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Four Reasons why Dollhouse will be Cancelled

As promised, here is my follow-up article to my previous Four Reasons why Dollhouse might be Renewed. Unfortunately, the sad truth is that Whedon’s Dollhouse is going to be gone soon, and there’s nothing we can do about it.
Okay, that may not exactly be what is going to happen, but if we’re facing the harsh and bitter reality, FOX, the “notoriously-fickle” network, is often going one-way with shows that are not instant hits.
It’s hard, but here are four reasons why I believe Dollhouse will get cancelled.

Reason 1 : Ratings The most obvious reason on this list: ratings are bad, real bad. Only 3.6 million viewers tuned in last Friday, the same numbers as for The Sarah Connor Chronicles season (series?) finale. The rest is pretty much straightforward: in the conventional TV world, bad ratings mean no renewal. And if you’re thinking of a pity renewal just there, Dollhouse as of yet still does not have as strong a following as Firefly has, so a pity renewal has yet to be seen regarding fanbase. Though the numbers have been steady, they are, at the end of the day, very weak, and weak is not good.

Reason 2 : Death Slot This reason is quite self-explanatory. It’s no secret that Friday is also known as the death slot. Movies open on Fridays, people like to go out on Friday nights, almost no one is left to watch some TV. And when you combine Friday night with FOX, you get cancellation. Take a look at the 20 shows that were in this same death slot and were subsequently cancelled in the last 10 years, or just ask Firefly and Wonderfalls. Friday nights on FOX have always been the place where shows go to die in pain. Also, Tim Minear is producing the show, and we all know that Fox and Minear do not compute.

Reason 3 : Slow on the Uptale Last time we were here discussing in length the Dollhouse, I was talking about something I called the “Fourth Media Dilemma”. Picking up for a second season Dollhouse, despite its atrocious ratings and FOX’s precedents regarding the death slot, would mean in some way recognizing the (good) iTunes and Hulu numbers of the show, and therefore officially giving some power to the Internet, or at least acknowledging it. I doubt FOX execs have the balls to give some credit to the Internet just yet and basically vet the Fourth Media in relation to a TV show’s fate. TV execs are known to be “slow on the uptake”, or at the very least having a hard time acknowledging new technologies and new forms of content. This is basically no different, if not greater than that. A renewal would mean showing faith in iTunes sales, and this is a one-way leap of faith. Is FOX really ready to take that step?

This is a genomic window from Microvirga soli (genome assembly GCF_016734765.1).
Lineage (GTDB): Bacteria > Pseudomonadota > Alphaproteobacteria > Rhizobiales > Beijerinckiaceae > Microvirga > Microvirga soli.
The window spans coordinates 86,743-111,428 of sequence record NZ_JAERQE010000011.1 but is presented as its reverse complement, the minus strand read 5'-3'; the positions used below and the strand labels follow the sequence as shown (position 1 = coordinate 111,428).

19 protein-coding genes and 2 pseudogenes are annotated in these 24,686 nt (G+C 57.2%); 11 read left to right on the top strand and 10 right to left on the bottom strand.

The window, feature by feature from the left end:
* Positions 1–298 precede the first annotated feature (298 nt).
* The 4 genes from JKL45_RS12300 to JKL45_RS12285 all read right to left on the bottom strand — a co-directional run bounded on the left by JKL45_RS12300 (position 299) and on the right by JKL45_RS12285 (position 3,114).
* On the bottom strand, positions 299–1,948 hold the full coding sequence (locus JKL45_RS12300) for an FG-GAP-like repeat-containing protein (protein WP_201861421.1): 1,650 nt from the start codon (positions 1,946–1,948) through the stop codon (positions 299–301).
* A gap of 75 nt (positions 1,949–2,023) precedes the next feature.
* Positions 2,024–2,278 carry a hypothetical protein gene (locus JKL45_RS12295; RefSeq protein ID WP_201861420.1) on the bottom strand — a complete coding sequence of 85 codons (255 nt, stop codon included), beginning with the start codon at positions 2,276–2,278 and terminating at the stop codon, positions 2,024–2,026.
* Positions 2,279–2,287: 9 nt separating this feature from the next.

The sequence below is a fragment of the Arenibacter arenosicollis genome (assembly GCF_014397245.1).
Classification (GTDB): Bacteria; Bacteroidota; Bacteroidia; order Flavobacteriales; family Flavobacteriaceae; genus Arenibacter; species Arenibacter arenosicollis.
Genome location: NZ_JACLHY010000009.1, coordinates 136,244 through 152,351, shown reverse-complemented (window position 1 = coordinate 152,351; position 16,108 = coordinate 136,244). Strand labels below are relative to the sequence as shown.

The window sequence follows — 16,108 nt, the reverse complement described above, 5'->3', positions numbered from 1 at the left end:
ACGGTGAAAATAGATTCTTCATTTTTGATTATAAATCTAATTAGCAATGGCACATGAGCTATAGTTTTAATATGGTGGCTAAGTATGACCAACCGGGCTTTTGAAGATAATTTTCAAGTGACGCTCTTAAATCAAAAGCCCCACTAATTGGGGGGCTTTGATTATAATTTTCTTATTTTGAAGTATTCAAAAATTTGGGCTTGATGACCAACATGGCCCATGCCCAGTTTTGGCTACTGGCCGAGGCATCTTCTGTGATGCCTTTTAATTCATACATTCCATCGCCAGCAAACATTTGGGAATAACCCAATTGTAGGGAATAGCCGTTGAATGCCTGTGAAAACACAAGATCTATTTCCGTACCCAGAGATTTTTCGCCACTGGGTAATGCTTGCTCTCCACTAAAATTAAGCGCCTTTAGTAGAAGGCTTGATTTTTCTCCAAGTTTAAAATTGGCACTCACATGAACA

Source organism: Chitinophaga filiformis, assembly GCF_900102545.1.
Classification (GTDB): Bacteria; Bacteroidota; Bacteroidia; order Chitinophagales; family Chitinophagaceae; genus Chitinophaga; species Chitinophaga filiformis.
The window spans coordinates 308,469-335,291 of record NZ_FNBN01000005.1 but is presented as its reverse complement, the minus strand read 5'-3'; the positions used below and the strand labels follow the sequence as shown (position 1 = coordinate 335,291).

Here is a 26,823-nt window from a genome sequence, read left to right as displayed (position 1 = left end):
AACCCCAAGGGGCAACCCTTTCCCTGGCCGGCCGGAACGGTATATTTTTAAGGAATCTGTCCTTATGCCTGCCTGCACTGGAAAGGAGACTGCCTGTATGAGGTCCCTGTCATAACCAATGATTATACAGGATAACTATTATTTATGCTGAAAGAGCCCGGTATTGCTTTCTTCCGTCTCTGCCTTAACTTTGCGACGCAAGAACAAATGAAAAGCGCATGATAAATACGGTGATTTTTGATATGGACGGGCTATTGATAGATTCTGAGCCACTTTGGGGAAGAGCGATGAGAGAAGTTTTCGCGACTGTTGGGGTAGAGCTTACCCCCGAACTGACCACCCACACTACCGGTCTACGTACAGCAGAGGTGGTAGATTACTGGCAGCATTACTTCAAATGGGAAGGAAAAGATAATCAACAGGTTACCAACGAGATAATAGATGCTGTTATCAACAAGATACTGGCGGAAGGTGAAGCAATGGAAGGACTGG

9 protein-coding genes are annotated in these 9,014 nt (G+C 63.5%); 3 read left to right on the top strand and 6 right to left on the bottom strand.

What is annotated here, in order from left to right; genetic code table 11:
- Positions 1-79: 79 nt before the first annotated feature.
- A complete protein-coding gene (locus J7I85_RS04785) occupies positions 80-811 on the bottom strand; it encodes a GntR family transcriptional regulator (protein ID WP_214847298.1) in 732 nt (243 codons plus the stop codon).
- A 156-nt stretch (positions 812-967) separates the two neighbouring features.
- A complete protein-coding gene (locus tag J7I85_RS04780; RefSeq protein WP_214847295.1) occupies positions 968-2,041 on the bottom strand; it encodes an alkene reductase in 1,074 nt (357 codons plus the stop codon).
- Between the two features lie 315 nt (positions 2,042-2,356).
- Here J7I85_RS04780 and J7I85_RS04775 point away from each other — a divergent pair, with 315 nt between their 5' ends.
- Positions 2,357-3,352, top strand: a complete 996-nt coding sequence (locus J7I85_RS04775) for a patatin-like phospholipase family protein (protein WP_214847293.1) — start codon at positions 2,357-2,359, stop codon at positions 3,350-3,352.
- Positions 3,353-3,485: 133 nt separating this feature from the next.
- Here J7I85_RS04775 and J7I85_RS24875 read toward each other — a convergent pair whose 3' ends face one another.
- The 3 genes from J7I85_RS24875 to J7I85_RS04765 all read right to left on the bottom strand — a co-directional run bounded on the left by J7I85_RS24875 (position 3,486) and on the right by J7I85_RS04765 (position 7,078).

Reason 4 : Direct-to-DVD Last Thursday was announced that the “real” first (and only?) season finale of Dollhouse would only be available on DVD and not be shown on FOX, à la Middleman (although there the finale wasn’t actually produced, albeit available only in comic-book format). The official reason behind such a move is because FOX has already fulfilled its 13-episode order via the pilot’s reshooting. Tim Minear explained this better:

Because we scrapped the original pilot — and in fact cannibalized some of its parts for other eps — we really ended up with 12 episodes. But the studio makes DVD and other deals based on the original 13 number. So we created a standalone kind of coda episode. Which is the mythical new episode 13. The network had already paid for 13 episodes, and this included the one they agreed to let us scrap for parts. It does not include the one we made to bring the number back up to 13 for the studio side and its obligations.

If you believe in the show getting renewed, you’re going to show what looks like the best episode of the series and show it to the world as soon as you can.
If you don’t, on the other hand, no point in wasting your precious broadcast time for a dead show walking.
You’ve gotta admit though that FOX not even bothering to broadcast the final episode shows a certain lack of trust in Dollhouse‘s future to say the least.
Ultimately, my previous “renewal” reasons are still valid, and, depending on your dubiousness, you can side either way on Dollhouse‘s fate.
Hope is still not lost, and FOX might still have the balls to renew Dollhouse (and The Sarah Connor Chronicles for that matter).
Like always: Watch, Wait, and See.

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